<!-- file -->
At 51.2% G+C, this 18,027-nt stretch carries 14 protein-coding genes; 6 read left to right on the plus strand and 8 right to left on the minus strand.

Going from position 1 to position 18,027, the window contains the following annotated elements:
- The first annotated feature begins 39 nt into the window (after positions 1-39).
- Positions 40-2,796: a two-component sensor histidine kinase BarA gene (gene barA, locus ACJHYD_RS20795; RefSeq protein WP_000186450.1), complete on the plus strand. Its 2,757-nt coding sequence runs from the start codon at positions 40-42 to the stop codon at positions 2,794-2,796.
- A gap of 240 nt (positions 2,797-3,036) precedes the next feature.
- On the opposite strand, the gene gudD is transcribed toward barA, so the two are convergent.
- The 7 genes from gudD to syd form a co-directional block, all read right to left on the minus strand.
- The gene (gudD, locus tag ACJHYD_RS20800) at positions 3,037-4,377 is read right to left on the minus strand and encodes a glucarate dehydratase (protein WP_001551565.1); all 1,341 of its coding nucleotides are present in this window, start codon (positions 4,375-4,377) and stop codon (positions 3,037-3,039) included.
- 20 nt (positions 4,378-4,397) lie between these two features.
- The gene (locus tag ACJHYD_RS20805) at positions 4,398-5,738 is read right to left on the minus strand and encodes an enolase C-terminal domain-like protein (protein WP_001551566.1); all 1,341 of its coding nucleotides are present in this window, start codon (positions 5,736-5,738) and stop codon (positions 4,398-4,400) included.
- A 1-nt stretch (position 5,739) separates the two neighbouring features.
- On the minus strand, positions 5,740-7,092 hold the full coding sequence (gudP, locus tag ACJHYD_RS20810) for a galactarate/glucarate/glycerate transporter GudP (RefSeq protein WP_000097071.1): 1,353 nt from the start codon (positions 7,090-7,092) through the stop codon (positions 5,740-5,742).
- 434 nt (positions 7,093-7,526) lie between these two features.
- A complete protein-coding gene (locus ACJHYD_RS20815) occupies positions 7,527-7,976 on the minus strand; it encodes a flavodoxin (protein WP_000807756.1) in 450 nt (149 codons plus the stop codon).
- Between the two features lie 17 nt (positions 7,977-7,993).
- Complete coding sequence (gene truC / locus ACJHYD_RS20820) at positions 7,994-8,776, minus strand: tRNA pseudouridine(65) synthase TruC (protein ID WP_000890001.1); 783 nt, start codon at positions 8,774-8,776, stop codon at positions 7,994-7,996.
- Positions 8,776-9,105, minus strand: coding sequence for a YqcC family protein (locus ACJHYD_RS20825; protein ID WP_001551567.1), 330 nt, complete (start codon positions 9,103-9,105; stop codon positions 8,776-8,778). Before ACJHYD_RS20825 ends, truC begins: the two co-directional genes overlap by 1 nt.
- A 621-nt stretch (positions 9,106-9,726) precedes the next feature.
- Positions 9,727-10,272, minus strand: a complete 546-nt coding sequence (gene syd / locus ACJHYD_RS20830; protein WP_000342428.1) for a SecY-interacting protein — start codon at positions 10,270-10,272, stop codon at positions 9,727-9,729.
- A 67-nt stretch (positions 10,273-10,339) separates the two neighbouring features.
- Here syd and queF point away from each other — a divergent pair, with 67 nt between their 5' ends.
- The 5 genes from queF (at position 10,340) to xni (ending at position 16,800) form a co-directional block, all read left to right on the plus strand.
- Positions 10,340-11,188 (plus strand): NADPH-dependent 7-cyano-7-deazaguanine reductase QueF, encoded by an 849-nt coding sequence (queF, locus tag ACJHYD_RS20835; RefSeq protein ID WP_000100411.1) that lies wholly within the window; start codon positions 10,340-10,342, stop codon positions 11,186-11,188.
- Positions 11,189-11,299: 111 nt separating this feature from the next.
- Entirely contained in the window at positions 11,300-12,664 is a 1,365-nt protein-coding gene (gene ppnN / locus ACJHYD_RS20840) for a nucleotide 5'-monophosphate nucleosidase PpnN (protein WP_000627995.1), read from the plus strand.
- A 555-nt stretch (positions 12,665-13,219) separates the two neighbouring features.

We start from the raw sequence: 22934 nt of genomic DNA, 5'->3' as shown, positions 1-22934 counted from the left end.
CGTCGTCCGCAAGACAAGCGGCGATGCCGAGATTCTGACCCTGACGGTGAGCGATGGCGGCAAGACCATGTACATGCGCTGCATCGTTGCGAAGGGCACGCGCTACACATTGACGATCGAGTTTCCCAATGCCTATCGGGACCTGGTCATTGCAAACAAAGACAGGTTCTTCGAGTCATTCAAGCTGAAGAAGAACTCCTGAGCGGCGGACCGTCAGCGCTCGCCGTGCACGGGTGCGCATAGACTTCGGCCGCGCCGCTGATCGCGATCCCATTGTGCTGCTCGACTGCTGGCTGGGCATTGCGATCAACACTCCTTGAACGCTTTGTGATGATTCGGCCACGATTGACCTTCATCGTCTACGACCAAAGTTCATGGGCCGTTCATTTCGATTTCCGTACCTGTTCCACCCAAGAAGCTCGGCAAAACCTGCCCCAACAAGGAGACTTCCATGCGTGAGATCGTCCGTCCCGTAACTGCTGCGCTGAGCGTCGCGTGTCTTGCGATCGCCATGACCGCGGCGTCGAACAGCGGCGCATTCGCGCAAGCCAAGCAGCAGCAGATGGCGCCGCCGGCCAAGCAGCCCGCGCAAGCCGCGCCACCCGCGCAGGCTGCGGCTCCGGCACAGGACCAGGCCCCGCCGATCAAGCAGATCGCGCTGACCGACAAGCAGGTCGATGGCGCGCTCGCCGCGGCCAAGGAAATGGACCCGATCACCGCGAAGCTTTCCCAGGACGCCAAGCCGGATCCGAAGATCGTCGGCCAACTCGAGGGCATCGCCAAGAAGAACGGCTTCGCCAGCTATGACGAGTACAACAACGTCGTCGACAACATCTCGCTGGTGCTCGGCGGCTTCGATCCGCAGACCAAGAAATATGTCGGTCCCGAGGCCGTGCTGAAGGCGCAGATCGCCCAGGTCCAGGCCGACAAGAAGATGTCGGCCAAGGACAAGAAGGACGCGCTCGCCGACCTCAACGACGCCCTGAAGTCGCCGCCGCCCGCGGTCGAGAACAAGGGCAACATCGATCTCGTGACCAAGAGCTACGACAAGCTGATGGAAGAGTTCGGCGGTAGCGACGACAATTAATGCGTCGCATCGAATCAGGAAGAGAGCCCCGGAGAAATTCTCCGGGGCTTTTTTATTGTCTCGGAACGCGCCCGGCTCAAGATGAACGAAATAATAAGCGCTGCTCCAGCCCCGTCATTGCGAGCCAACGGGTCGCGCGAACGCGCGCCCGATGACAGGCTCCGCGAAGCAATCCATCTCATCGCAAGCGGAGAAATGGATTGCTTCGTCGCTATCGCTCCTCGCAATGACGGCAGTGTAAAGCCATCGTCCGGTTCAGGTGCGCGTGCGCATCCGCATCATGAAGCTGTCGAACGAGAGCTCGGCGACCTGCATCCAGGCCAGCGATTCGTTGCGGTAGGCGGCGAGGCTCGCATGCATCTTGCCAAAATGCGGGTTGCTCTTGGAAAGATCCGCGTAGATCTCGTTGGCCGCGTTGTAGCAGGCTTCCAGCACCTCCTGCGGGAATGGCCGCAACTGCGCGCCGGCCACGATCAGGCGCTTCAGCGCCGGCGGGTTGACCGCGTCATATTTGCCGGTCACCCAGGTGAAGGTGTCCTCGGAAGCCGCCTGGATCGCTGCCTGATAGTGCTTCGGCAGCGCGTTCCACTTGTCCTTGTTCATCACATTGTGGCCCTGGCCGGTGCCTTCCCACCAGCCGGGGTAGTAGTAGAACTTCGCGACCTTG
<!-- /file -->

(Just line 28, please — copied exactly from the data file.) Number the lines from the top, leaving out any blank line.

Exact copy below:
CGTCGTCCGCAAGACAAGCGGCGATGCCGAGATTCTGACCCTGACGGTGAGCGATGGCGGCAAGACCATGTACATGCGCTGCATCGTTGCGAAGGGCACGCGCTACACATTGACGATCGAGTTTCCCAATGCCTATCGGGACCTGGTCATTGCAAACAAAGACAGGTTCTTCGAGTCATTCAAGCTGAAGAAGAACTCCTGAGCGGCGGACCGTCAGCGCTCGCCGTGCACGGGTGCGCATAGACTTCGGCCGCGCCGCTGATCGCGATCCCATTGTGCTGCTCGACTGCTGGCTGGGCATTGCGATCAACACTCCTTGAACGCTTTGTGATGATTCGGCCACGATTGACCTTCATCGTCTACGACCAAAGTTCATGGGCCGTTCATTTCGATTTCCGTACCTGTTCCACCCAAGAAGCTCGGCAAAACCTGCCCCAACAAGGAGACTTCCATGCGTGAGATCGTCCGTCCCGTAACTGCTGCGCTGAGCGTCGCGTGTCTTGCGATCGCCATGACCGCGGCGTCGAACAGCGGCGCATTCGCGCAAGCCAAGCAGCAGCAGATGGCGCCGCCGGCCAAGCAGCCCGCGCAAGCCGCGCCACCCGCGCAGGCTGCGGCTCCGGCACAGGACCAGGCCCCGCCGATCAAGCAGATCGCGCTGACCGACAAGCAGGTCGATGGCGCGCTCGCCGCGGCCAAGGAAATGGACCCGATCACCGCGAAGCTTTCCCAGGACGCCAAGCCGGATCCGAAGATCGTCGGCCAACTCGAGGGCATCGCCAAGAAGAACGGCTTCGCCAGCTATGACGAGTACAACAACGTCGTCGACAACATCTCGCTGGTGCTCGGCGGCTTCGATCCGCAGACCAAGAAATATGTCGGTCCCGAGGCCGTGCTGAAGGCGCAGATCGCCCAGGTCCAGGCCGACAAGAAGATGTCGGCCAAGGACAAGAAGGACGCGCTCGCCGACCTCAACGACGCCCTGAAGTCGCCGCCGCCCGCGGTCGAGAACAAGGGCAACATCGATCTCGTGACCAAGAGCTACGACAAGCTGATGGAAGAGTTCGGCGGTAGCGACGACAATTAATGCGTCGCATCGAATCAGGAAGAGAGCCCCGGAGAAATTCTCCGGGGCTTTTTTATTGTCTCGGAACGCGCCCGGCTCAAGATGAACGAAATAATAAGCGCTGCTCCAGCCCCGTCATTGCGAGCCAACGGGTCGCGCGAACGCGCGCCCGATGACAGGCTCCGCGAAGCAATCCATCTCATCGCAAGCGGAGAAATGGATTGCTTCGTCGCTATCGCTCCTCGCAATGACGGCAGTGTAAAGCCATCGTCCGGTTCAGGTGCGCGTGCGCATCCGCATCATGAAGCTGTCGAACGAGAGCTCGGCGACCTGCATCCAGGCCAGCGATTCGTTGCGGTAGGCGGCGAGGCTCGCATGCATCTTGCCAAAATGCGGGTTGCTCTTGGAAAGATCCGCGTAGATCTCGTTGGCCGCGTTGTAGCAGGCTTCCAGCACCTCCTGCGGGAATGGCCGCAACTGCGCGCCGGCCACGATCAGGCGCTTCAGCGCCGGCGGGTTGACCGCGTCATATTTGCCGGTCACCCAGGTGAAGGTGTCCTCGGAAGCCGCCTGGATCGCTGCCTGATAGTGCTTCGGCAGCGCGTTCCACTTGTCCTTGTTCATCACATTGTGGCCCTGGCCGGTGCCTTCCCACCAGCCGGGGTAGTAGTAGAACTTCGCGACCTTG